Iraq and Related Matters

Consistent with the Project for a New American Century’s open letter to the President, Senator McCain co-sponsored the 1998 Iraq Liberation Act that changed the policy of the U.S. government from containing Iraq to overthrowing its regime. The Act also provided funds to Iraqi exile groups seeking regime change in Iraq.
In September 2000, the Project for the New American Century published a manifesto entitled Rebuilding America’s Defenses. It advocated expanding democracy in seven countries in a five-year period: Iraq, Iran, Syria, Lebanon, Libya, Somalia and Sudan. Randy Scheunemann, then a director of the Project, is Republican candidate McCain’s chief foreign/national security adviser.
Immediately following the 11 September 2001 terrorist attack, well in advance of the Bush administration’s campaign to sell the American public on the invasion of Iraq, Senator McCain began a repetitive drumbeat promoting that course of action.
On the day of the 9/11 attack, during an interview with Dan Rather of CBS, he said: “I don’t think there’s any doubt that there are other countries — Iraq, Iran, — who … involve themselves in state-sponsored terrorism.”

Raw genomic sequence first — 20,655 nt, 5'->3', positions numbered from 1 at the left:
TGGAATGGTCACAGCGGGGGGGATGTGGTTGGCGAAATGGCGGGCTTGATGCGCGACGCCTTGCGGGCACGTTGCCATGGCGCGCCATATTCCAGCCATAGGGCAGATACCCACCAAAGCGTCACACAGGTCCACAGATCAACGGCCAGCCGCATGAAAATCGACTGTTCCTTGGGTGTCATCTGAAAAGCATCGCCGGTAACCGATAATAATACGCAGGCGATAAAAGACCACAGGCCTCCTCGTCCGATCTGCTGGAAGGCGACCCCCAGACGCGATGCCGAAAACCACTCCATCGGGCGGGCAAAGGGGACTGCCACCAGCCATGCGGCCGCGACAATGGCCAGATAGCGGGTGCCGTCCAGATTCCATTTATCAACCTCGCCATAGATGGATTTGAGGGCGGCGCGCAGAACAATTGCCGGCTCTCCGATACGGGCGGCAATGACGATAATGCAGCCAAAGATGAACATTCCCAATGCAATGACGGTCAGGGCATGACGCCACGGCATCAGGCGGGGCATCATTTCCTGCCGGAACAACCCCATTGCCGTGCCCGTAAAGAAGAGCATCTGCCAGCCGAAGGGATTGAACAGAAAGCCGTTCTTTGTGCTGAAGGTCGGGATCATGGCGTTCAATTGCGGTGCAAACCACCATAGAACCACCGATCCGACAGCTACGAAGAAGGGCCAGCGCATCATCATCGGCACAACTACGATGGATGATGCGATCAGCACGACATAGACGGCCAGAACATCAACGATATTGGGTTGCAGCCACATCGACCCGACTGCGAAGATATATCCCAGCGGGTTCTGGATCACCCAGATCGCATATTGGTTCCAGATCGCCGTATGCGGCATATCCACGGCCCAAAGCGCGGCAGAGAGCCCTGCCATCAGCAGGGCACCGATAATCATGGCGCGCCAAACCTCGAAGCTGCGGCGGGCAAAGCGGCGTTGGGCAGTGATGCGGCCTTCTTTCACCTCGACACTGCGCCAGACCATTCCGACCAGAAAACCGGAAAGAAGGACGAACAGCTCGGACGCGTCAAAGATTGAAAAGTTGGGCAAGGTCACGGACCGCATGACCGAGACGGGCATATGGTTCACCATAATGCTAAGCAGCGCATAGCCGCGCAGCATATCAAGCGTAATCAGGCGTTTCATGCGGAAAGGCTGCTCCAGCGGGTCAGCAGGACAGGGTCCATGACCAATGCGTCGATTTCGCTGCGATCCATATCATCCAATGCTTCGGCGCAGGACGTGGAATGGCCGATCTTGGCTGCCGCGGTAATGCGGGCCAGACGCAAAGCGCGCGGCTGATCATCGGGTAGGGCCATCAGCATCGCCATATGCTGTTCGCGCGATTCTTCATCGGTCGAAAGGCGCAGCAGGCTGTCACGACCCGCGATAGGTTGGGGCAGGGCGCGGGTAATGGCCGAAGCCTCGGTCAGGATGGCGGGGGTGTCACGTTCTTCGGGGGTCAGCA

The next day, 12 September 2001, he said “It isn’t just Afghanistan; we’re talking about Syria, Iraq, Iran, … and others.” He added: “There’s a network [of states sponsoring terrorism] that is going to have to be attacked.”
Six days later, he said: “I think very obviously Iraq is the first country, but there are others – Syria, Iran, … who have continued to harbor terrorist organizations and actually assist them.”
On 20 September 2001, the Project for a New American Century sent a letter to the President, signed by Randy Scheunemann, urging expansion of the war on terrorism beyond Al Qaeda to Iraq, Iran, Syria and other countries. It stated that failure to make a determined effort remove Saddam Hussein would be “the equivalent of decisive surrender.”
On 3 October ’01, less than a month after 9/11, while speaking of military operations against the Taliban and Al Qaeda in Afghanistan on the Letterman Late Show, Senator McCain declared: “The second phase is Iraq.”
Senator McCain advanced misleading and even false assertions not only on Iraqi possession of weapons of mass destruction but also Iraqi ties to international terrorists, including those who committed the 9/11 attacks. On 29 October, he stated: “The evidence is very clear” that the claim made by “Curveball,” an exile discredited by U.S. intelligence, was valid: the alleged meeting of an Iraqi intelligence agent with Mohammed Atta, the leader of the 9/11 attack.